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Case Reports in Oncological Medicine
Volume 2013, Article ID 379039, 4 pages
Case Report

Radiation-Induced Carotid Artery Stenosis in a Patient with Carcinoma of the Oral Floor

1Department of Oral and Maxillofacial Surgery, Faculty of Medicine, University of Tsukuba, 1-1-1 Tennodai, Tsukuba City, Ibaraki 305-8575, Japan
2Department of Oral and Maxillofacial Surgery, Mito Kyodo General Hospital, Ibaraki 310-0015, Japan

Received 2 April 2013; Accepted 21 May 2013

Academic Editors: J. H. Campbell and M. T. Martins

Copyright © 2013 Kahori Seto et al. This is an open access article distributed under the Creative Commons Attribution License, which permits unrestricted use, distribution, and reproduction in any medium, provided the original work is properly cited.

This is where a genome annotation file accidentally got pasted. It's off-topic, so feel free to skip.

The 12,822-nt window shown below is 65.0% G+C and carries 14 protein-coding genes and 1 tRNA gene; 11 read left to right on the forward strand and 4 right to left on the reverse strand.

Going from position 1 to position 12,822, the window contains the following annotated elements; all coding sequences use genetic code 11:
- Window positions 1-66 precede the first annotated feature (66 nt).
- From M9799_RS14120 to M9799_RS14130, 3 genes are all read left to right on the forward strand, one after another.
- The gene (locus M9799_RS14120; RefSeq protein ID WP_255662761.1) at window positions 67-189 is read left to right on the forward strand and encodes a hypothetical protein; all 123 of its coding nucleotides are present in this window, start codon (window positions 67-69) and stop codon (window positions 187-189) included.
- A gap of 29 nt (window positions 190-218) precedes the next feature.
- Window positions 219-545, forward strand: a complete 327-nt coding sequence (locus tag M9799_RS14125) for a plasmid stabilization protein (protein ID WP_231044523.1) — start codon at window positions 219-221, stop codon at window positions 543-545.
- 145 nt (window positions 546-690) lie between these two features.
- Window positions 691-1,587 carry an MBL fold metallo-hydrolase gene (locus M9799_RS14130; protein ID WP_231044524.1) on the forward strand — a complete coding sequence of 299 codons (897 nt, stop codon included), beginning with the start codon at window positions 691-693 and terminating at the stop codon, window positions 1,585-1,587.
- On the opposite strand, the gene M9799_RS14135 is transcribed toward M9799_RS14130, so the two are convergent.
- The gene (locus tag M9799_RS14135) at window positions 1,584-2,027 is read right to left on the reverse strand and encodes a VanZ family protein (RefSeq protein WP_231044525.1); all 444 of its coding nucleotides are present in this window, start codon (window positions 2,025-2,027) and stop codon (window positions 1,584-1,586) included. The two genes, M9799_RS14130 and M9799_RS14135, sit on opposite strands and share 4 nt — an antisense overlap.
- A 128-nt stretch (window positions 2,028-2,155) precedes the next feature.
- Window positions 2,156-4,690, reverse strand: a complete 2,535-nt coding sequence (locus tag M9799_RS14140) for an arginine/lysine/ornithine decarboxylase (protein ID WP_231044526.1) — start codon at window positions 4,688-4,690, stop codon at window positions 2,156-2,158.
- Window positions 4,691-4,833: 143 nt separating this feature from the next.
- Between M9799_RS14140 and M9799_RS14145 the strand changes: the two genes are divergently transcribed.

Radiation-induced carotid artery stenosis (RI-CS), a life-threatening condition, can occur after external radiation for head and neck cancer. We here describe a case of asymptomatic RI-CS in a 73-year-old patient treated with chemoradiotherapy and radical neck dissection for a basaloid squamous cell carcinoma of the oral floor. Stenosis of the left carotid artery, diagnosed as RI-CS, showed on an MRI performed 1.5 years after radiotherapy. Blood from the left side of the anterior cerebral artery and the middle anterior artery was flowing to the brain through the anterior and posterior communicating arteries, so no stent surgery or other treatment was necessary. The cancer has not recurred during approximately 5 years of followup after radiotherapy, and the patient has had no adverse effects from the RI-CS since it was diagnosed 3.5 years ago. This case emphasizes the necessity of early scrutiny for RI-CS in patients given radiotherapy for oral cancer.